A property’s parking ratio indicates how “well-parked” a property is.
Properties with a high parking ratio mean that there are more parking bays per office size. Likewise, properties with a lower parking parking ratio mean that a tenant with a high number of office staff may need to either make alternate plans for parking, or take up more office space.
In South Africa, the parking ratio is normally explained per 100 sqm of lettable office space. A “good” parking ratio depends on the area. Therefore 3 bays per 100 sqm of office may be a good ratio for old central business districts. Whereas tenants may expect a ratio greater than 5 bays per 100 sqm office in newer developments.
Better public transport, or greater access to residential property for workers, or remote working initiatives can lower the need for parking ratios.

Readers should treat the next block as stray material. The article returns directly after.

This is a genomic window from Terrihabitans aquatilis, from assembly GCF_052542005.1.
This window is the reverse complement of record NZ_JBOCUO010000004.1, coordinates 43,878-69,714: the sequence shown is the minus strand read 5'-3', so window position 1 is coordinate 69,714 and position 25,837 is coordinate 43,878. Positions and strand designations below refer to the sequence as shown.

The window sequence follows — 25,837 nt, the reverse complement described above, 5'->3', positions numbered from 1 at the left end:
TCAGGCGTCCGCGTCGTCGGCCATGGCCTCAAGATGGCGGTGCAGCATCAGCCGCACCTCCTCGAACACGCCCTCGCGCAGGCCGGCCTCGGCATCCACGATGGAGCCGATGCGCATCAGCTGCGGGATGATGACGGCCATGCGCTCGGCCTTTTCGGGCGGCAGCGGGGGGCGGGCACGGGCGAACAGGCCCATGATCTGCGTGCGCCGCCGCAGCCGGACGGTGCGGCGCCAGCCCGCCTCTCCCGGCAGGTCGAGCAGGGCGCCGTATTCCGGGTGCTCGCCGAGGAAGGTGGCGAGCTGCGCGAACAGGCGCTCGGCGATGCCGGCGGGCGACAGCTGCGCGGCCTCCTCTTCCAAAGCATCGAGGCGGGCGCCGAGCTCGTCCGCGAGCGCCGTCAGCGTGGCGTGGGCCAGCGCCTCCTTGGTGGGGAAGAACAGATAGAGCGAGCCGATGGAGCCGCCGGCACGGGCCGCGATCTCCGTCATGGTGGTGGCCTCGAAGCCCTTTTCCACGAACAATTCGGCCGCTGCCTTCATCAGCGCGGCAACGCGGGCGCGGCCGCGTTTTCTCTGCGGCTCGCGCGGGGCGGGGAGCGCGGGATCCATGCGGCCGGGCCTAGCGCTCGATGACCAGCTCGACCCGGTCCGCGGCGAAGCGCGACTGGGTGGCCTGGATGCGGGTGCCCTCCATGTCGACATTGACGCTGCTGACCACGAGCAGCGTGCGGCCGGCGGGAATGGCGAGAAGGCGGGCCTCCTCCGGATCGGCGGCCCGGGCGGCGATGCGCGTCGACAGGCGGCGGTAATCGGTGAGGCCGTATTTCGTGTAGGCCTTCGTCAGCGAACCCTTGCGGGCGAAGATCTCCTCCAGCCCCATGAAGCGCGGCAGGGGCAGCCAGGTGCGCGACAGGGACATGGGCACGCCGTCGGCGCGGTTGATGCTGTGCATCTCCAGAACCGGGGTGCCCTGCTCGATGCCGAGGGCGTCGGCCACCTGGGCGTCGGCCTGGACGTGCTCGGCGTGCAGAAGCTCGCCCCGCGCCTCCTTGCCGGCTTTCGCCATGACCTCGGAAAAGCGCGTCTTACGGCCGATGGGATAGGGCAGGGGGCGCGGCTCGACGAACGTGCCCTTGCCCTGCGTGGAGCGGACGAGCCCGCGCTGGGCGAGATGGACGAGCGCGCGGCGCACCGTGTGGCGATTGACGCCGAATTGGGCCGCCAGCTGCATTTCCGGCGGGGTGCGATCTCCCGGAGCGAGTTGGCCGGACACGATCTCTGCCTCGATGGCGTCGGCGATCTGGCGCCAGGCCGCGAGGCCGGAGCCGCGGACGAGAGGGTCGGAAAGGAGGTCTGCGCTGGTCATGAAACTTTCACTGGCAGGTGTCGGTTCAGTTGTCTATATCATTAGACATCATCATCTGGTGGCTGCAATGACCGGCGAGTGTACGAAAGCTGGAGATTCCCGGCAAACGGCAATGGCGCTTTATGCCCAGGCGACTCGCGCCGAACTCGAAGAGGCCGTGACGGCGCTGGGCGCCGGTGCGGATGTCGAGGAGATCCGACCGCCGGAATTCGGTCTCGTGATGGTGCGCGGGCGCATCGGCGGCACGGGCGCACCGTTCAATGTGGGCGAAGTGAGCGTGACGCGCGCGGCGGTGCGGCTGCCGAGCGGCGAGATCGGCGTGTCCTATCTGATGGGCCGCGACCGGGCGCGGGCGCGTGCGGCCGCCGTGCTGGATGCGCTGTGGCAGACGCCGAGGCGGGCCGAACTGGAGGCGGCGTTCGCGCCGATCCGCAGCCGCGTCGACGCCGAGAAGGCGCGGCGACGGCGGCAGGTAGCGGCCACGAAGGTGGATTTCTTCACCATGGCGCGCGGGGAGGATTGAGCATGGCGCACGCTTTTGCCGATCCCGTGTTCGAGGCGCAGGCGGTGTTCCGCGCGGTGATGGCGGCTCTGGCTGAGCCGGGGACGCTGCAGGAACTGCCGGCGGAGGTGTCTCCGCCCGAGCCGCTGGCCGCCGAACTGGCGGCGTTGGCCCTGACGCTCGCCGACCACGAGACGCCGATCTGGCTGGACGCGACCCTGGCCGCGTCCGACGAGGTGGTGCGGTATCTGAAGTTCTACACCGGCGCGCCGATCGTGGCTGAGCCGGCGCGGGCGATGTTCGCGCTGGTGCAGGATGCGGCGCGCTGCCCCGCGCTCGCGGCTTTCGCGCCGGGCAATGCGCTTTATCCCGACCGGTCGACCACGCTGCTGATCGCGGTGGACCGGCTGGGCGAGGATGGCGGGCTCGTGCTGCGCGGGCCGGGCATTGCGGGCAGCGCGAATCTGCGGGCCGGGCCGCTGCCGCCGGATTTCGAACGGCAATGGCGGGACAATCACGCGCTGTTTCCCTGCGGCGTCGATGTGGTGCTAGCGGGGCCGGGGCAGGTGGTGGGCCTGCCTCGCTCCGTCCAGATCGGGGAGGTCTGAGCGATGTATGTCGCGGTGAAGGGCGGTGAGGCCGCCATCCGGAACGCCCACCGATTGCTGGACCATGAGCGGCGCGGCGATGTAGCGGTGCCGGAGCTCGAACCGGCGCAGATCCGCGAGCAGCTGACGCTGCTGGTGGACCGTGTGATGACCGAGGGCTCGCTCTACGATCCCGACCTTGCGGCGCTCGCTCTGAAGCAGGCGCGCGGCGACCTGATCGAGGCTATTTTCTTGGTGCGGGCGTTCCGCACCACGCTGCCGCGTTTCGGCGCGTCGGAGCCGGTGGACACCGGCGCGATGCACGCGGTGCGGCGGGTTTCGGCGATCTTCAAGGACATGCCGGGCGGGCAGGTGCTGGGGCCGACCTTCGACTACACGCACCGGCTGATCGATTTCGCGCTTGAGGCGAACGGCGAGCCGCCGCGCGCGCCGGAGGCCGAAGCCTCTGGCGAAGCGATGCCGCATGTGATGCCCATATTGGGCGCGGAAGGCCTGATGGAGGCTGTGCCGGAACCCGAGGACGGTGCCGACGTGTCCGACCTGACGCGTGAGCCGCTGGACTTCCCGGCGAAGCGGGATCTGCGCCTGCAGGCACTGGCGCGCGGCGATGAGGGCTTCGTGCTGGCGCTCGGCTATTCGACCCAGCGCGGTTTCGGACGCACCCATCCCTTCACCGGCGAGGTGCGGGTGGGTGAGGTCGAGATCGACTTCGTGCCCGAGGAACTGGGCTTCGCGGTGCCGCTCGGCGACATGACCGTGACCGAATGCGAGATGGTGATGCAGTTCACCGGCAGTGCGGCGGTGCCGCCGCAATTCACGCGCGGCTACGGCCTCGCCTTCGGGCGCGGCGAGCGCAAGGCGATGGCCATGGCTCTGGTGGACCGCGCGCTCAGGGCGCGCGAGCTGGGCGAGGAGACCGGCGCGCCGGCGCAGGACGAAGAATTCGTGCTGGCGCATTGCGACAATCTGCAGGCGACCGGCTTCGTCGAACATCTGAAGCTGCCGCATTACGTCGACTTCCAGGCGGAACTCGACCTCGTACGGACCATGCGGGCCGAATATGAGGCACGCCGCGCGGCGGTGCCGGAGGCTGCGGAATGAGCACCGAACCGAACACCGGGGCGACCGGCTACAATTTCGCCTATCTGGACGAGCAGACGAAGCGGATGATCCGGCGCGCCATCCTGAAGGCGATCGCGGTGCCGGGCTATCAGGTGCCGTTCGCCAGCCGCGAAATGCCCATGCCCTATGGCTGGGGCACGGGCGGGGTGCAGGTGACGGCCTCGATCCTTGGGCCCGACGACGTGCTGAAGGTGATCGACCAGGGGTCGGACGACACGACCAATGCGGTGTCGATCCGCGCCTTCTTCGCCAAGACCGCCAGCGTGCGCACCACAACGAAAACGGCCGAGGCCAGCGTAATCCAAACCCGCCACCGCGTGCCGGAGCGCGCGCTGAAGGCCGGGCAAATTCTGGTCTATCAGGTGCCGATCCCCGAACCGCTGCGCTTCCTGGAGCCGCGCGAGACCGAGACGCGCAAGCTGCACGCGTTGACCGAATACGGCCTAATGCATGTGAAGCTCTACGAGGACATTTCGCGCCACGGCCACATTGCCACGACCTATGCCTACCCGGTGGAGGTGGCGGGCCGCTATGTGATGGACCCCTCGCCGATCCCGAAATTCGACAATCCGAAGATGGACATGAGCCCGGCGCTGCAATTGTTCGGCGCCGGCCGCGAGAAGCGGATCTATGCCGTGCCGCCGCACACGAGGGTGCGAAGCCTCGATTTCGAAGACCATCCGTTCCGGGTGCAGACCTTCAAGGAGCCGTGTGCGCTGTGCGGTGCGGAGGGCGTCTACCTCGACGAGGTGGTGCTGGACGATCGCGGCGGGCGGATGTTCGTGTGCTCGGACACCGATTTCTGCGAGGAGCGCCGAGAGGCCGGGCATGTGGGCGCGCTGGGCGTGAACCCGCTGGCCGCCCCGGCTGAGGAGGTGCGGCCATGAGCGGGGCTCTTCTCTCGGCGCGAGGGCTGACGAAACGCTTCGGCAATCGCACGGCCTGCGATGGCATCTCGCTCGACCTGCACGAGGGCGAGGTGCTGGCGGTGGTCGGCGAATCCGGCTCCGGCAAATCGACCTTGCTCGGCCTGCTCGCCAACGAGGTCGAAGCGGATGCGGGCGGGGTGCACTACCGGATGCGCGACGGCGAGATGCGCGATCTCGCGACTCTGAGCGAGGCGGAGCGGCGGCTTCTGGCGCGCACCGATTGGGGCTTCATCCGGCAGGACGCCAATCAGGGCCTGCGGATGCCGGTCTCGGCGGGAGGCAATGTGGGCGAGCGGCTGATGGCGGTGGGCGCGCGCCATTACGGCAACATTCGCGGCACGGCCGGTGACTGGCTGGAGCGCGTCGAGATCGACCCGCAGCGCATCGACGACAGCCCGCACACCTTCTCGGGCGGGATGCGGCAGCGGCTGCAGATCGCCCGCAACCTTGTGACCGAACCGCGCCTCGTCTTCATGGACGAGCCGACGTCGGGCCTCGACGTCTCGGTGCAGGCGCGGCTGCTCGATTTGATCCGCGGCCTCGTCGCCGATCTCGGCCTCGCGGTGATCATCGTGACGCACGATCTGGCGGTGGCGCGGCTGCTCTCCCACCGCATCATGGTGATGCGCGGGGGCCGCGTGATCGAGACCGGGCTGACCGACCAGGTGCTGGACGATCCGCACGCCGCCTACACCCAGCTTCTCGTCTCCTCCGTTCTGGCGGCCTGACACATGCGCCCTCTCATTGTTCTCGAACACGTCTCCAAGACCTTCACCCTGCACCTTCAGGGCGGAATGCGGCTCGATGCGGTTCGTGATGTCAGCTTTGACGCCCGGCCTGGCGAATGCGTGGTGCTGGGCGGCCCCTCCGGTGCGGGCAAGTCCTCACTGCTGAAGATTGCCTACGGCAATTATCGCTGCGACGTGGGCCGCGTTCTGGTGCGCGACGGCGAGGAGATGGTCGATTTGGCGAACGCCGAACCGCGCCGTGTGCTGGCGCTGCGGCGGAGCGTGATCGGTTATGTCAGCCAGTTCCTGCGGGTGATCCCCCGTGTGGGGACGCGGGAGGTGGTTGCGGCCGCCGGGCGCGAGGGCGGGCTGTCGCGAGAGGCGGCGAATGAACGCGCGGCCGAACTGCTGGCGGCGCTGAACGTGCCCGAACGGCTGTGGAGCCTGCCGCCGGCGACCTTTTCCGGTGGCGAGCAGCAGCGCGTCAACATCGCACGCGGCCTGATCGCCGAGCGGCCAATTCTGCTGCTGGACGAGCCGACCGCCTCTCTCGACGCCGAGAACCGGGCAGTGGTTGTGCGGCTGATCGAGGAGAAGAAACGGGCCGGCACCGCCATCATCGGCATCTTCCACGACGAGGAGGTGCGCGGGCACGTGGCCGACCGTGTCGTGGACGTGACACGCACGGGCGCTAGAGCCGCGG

Minimum parking ratios are normally defined in a land parcel’s zoning.
A property is made up 4,200 square meters of lettable office space.
This property has 180 bays.
The parking ratio is 4.3 bays / 100 sqm
Calculation: [ 180 bays / ( 4,200 sqm / 100 sqm ) ] OR
180 bays / 4,200 sqm office x 100 sqm
Some further info
#1 – FYI
How much floor space does a parking bay take up? Depending on the space efficiency of a specific parking area, you can budget a parking bay to take up, on average, from 25 sqm to 40 sqm.
Parking bays can live in
- Underground basements (more expensive to build)
- Above ground basements (less expensive to build)
- “On grade” (ground level) parking (least expensive to build)
#2 – Parking ratio requiring occupation of more space
I have 200 office staff, with 170 of these staff permanently employed and travelling to work. The property has a parking bay ratio of 3.5 bays per 100 sqm. How many square meters of vacant space do I need?
170 staff cars needing 100 sqm / 3.5 sqm of GLA needs 4,857 sqm of lettable office space
Calculation: 170 cars x (100 sqm / 3.5 cars per 100 sqm)